odot structure project manager seminar concrete decks n.
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ODOT Structure Project Manager Seminar Concrete Decks PowerPoint Presentation
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ODOT Structure Project Manager Seminar Concrete Decks

ODOT Structure Project Manager Seminar Concrete Decks

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ODOT Structure Project Manager Seminar Concrete Decks

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  1. ODOT Structure Project Manager SeminarConcrete Decks

  2. ODOT’s Requirements • Materials • Design • Plan details • Misc. Insights

  3. Selection of Concrete for Bridge Decks The following concrete types may be specified: A. Class S Concrete B. Class HP Concrete C. Class S Concrete for New Bridge Decks with Warranty D. Class HP Concrete for New Bridge Decks with Warranty E. QC/QA Concrete Class QSC2 F. QC/QA Concrete Class QSC3 District to confirm the selection of concrete to be used. Concrete Design Allowable: Load Factor Design 4500 psi

  4. Reinforcing Steel Requirements Minimum concrete cover for reinforcing A. Top reinforcing steel ……………………....... 2½ inches B. Bottom reinforcing steel …………………….1½ inches C. Clearance to edge of deck ….……………… 3 inches • All reinforcing steel shall be epoxy coated, Grade 60 ksi • Suggested Minimum Lap Splices for Deck Reinforcing Steel: #4 min. lap 2’-0” #5 min. lap 2’-6” #6 min. lap 3’-0”

  5. Design Requirements • In order to facilitate forming, deck slab overhang should not exceed 4'-0". • 1-inch monolithic concrete. This one-inch thickness shall not be considered in the structural design of the deck slab or as part of the composite section. • The design live load shall be HS25 for decks on new superstructures and HS20 for decks on existing superstructures (optional HS25 per project scope). • All bridges shall be designed for a future wearing surface (FWS) of 60 psf .

  6. Design Thickness • For reinforced concrete decks on steel or concrete stringers the deck thickness shall be computed by the following formula: • Tmin (inches) = (S + 17)(12) ÷ 36 (not less than 8½ inches) • Where S is the effective span length in feet. • Minimum slab thickness is based on practical considerations such as adequate clearances, construction tolerances of concrete placement, deflection (serviceability), shear and bond.

  7. Design Controls • Flexure strength • Spacing, crack control • Longitudinal distribution

  8. Typical Haunch detailsOld reason - haunch encase top flange (compression) non-composite designAllow for beam profile differencesRehabilitation projects adjust to fit new profileConstruction tolerances

  9. Longitudinal Reinforcing • Research has shown that secondary bars in the top mat of reinforced concrete bridge decks on stringers should be small bars at close spacing. Therefore the required secondary bar size shall be a #4. For stringer type bridges with reinforced concrete decks, the secondary bars shall be placed above the top of deck primary bars. This helps in reducing shrinkage cracking and adds additional cover over the primary bars.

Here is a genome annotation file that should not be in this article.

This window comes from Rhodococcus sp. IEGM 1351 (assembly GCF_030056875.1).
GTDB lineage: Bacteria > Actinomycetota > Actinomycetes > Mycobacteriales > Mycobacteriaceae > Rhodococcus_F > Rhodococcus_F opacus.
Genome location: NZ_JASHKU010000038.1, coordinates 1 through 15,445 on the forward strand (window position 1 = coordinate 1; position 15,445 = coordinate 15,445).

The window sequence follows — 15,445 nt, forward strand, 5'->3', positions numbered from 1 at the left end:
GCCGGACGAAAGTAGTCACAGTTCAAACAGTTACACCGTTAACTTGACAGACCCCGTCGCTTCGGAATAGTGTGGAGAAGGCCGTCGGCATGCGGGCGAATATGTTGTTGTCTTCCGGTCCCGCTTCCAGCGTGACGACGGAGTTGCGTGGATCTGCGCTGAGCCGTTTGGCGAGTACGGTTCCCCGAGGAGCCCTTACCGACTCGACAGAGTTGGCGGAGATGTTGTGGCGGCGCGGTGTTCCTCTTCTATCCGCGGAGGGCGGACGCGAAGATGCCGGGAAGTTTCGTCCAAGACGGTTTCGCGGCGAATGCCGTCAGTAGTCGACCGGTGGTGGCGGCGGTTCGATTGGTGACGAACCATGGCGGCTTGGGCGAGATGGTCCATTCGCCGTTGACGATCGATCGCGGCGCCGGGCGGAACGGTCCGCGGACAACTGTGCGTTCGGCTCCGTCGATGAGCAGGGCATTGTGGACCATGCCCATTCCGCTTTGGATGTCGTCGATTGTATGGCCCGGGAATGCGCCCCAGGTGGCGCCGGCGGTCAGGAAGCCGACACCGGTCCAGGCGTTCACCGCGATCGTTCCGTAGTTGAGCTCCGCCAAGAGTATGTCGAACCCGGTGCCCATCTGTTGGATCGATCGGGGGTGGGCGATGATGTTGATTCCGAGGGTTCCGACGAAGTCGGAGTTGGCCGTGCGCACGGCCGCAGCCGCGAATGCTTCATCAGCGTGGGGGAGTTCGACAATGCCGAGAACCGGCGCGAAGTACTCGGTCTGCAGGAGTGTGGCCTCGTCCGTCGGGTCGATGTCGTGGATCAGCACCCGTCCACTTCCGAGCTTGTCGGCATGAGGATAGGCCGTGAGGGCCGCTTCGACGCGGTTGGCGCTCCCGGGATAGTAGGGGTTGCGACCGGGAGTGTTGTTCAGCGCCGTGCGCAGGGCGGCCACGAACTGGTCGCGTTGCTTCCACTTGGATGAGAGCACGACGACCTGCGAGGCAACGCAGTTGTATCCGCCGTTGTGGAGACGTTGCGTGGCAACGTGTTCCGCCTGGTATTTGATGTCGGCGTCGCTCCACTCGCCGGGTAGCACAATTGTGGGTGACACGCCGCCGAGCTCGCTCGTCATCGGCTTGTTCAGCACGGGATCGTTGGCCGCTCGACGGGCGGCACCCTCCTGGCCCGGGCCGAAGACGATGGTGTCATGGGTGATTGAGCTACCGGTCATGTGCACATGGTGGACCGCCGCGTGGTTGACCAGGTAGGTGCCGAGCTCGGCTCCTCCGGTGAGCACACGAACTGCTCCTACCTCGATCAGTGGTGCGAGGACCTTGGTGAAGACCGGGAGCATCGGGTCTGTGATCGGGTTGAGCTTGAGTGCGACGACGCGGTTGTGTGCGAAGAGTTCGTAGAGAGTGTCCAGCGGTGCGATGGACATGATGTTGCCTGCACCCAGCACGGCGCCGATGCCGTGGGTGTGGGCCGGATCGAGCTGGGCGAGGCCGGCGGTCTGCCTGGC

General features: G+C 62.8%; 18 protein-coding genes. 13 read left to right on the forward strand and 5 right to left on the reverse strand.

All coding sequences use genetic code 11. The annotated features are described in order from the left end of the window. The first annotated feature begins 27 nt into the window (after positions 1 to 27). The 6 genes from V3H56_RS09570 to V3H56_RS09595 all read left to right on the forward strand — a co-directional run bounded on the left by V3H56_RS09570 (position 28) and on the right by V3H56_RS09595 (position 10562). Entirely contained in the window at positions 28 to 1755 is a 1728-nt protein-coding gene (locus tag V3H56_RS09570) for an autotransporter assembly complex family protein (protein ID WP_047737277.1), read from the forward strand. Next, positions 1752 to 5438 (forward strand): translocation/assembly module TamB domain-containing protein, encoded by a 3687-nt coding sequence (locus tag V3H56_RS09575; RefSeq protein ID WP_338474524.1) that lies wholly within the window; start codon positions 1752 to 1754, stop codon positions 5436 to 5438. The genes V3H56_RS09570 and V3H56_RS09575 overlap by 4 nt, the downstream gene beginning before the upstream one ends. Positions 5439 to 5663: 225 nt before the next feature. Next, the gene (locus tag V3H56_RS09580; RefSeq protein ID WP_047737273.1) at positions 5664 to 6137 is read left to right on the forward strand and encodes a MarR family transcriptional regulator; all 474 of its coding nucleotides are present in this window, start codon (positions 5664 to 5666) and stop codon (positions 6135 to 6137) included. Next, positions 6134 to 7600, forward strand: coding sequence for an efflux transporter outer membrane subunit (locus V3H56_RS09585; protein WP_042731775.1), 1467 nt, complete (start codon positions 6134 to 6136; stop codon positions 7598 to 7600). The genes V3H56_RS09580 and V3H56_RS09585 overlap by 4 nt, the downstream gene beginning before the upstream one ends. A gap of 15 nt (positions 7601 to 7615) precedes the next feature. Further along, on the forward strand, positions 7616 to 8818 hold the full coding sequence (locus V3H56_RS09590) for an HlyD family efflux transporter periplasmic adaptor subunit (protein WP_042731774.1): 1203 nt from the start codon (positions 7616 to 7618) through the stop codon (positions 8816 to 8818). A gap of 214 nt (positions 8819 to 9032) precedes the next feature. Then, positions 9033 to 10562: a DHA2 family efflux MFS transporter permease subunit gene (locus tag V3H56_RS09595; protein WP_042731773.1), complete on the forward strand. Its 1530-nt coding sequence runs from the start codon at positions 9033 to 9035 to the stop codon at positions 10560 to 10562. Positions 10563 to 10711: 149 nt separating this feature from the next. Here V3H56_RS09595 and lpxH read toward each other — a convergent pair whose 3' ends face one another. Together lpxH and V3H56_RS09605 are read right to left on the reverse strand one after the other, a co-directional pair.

10. Transverse Reinforcing • To facilitate the placement of reinforcing steel and concrete in transversely reinforced deck slabs top and bottom main reinforcement shall be equally spaced and placed to coincide in a vertical plane.

  11. Highlights of NCHRP 333 Concrete mix proportions should produce low-permeability, but not increase propensity for cracking Epoxy reinforcing steel with minimum practical bar size and spacing Minimum concrete cover of 2 ½ inches Develop performance based specification with warranties Adequate curing is essential Report published in 2004

  12. Design Insight Deck design is known to be conservative Conservative assumptions: • Live load moment formula, same for positive and negative • Point load v tire contact area • Westergaard theory (1930’s) – rigid supports • Wearing surface depth neglected • Single vs double reinforced section • Effective span length • FWS weight • Haunch section effects • Rounding of spacing and coinciding of top and bottom reinforcing steel • Higher actual material strengths Construction tolerances, deck importance, high wearing, history of good performance

  13. ODOT History of deck design • 1940’s top cover 1 ¾ inch, bottom cover 1 inch; 180 lbs/cy, use of bent bar • Asphalt concrete overlays • 1950’s top cover 1 inch plus monolithic ws (CF30=1/2”;CF130=3/4”;CF400=1”), Min deck 7 ½ inches’ #6 and #5 bars • 1960’s top cover 2 inches, #6 and #7 bars, 260 lbs/cy • 1976 reverse main bars to today’s practice • 1977 Deck protection; Primary epoxy coated steel top mat only; Secondary for ADTT greater than 5000 overlay (asphalt or concrete) • 1986 epoxy coated top and bottom mats • 1990’s top cover 2 ½ inches and bottom cover 1 ½ inches, min deck 8 ½ inches

  14. Topics of Interest • Alternate reinforcing steel – FRP, stainless steel, etc. • Rapid replacement with precast concrete or prefabricated steel grids • Advanced waterproofing systems • Place approach slab with deck • Deck cracking (post-tensioning)

  15. STAY IN PLACE FORMS • Galvanized steel or any other material type, stay in place forms, shall not be used. • Limits visual inspection of underside of deck. • For prestressed concrete beams, the precast concrete panel alternative, previously used by ODOT, has shown cracking problems at the joints between the panels.

  16. Deck forming

  17. Deck cantilever

  18. Shear connectors

  19. Concrete testing

  20. Concrete placement

  21. Sidewalk

  22. Deck grooving